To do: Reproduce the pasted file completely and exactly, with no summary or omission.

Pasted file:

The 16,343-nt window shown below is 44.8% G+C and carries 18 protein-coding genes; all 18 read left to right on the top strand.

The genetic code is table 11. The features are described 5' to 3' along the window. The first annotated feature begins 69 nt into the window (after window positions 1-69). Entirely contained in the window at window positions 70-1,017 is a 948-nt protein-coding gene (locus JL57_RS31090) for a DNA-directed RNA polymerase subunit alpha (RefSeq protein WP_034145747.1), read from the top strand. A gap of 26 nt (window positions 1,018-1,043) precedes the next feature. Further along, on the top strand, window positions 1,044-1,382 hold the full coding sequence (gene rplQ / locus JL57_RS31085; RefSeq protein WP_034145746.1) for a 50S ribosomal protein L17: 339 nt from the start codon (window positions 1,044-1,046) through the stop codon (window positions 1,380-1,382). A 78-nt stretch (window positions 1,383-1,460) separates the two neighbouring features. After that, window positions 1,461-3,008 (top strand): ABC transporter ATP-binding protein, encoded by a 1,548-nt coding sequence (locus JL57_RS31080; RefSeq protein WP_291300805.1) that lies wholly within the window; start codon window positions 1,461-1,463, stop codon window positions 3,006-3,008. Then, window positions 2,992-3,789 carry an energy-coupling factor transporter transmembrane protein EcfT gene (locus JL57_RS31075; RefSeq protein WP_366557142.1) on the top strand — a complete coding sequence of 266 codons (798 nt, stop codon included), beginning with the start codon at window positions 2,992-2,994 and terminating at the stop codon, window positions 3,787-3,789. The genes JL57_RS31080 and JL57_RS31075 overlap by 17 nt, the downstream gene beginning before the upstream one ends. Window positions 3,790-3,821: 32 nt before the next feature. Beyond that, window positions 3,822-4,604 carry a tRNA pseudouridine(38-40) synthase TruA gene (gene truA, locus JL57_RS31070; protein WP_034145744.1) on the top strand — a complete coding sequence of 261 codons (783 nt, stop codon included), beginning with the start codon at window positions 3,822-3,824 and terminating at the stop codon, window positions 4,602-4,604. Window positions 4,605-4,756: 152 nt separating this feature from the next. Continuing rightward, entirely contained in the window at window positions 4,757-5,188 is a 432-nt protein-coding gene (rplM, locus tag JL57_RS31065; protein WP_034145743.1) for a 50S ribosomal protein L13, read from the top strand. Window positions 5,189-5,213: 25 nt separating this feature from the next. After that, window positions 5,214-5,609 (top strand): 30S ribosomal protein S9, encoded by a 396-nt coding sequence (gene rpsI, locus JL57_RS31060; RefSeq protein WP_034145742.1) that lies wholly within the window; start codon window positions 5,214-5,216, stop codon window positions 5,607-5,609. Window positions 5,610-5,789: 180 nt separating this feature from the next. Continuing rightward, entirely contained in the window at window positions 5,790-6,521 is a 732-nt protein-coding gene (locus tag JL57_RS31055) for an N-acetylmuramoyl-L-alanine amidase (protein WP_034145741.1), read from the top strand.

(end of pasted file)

The 16,343-nt window shown below is 44.8% G+C and carries 18 protein-coding genes; all 18 read left to right on the top strand.

The genetic code is table 11. The features are described 5' to 3' along the window. The first annotated feature begins 69 nt into the window (after window positions 1-69). Entirely contained in the window at window positions 70-1,017 is a 948-nt protein-coding gene (locus JL57_RS31090) for a DNA-directed RNA polymerase subunit alpha (RefSeq protein WP_034145747.1), read from the top strand. A gap of 26 nt (window positions 1,018-1,043) precedes the next feature. Further along, on the top strand, window positions 1,044-1,382 hold the full coding sequence (gene rplQ / locus JL57_RS31085; RefSeq protein WP_034145746.1) for a 50S ribosomal protein L17: 339 nt from the start codon (window positions 1,044-1,046) through the stop codon (window positions 1,380-1,382). A 78-nt stretch (window positions 1,383-1,460) separates the two neighbouring features. After that, window positions 1,461-3,008 (top strand): ABC transporter ATP-binding protein, encoded by a 1,548-nt coding sequence (locus JL57_RS31080; RefSeq protein WP_291300805.1) that lies wholly within the window; start codon window positions 1,461-1,463, stop codon window positions 3,006-3,008. Then, window positions 2,992-3,789 carry an energy-coupling factor transporter transmembrane protein EcfT gene (locus JL57_RS31075; RefSeq protein WP_366557142.1) on the top strand — a complete coding sequence of 266 codons (798 nt, stop codon included), beginning with the start codon at window positions 2,992-2,994 and terminating at the stop codon, window positions 3,787-3,789. The genes JL57_RS31080 and JL57_RS31075 overlap by 17 nt, the downstream gene beginning before the upstream one ends. Window positions 3,790-3,821: 32 nt before the next feature. Beyond that, window positions 3,822-4,604 carry a tRNA pseudouridine(38-40) synthase TruA gene (gene truA, locus JL57_RS31070; protein WP_034145744.1) on the top strand — a complete coding sequence of 261 codons (783 nt, stop codon included), beginning with the start codon at window positions 3,822-3,824 and terminating at the stop codon, window positions 4,602-4,604. Window positions 4,605-4,756: 152 nt separating this feature from the next. Continuing rightward, entirely contained in the window at window positions 4,757-5,188 is a 432-nt protein-coding gene (rplM, locus tag JL57_RS31065; protein WP_034145743.1) for a 50S ribosomal protein L13, read from the top strand. Window positions 5,189-5,213: 25 nt separating this feature from the next. After that, window positions 5,214-5,609 (top strand): 30S ribosomal protein S9, encoded by a 396-nt coding sequence (gene rpsI, locus JL57_RS31060; RefSeq protein WP_034145742.1) that lies wholly within the window; start codon window positions 5,214-5,216, stop codon window positions 5,607-5,609. Window positions 5,610-5,789: 180 nt separating this feature from the next. Continuing rightward, entirely contained in the window at window positions 5,790-6,521 is a 732-nt protein-coding gene (locus tag JL57_RS31055) for an N-acetylmuramoyl-L-alanine amidase (protein WP_034145741.1), read from the top strand.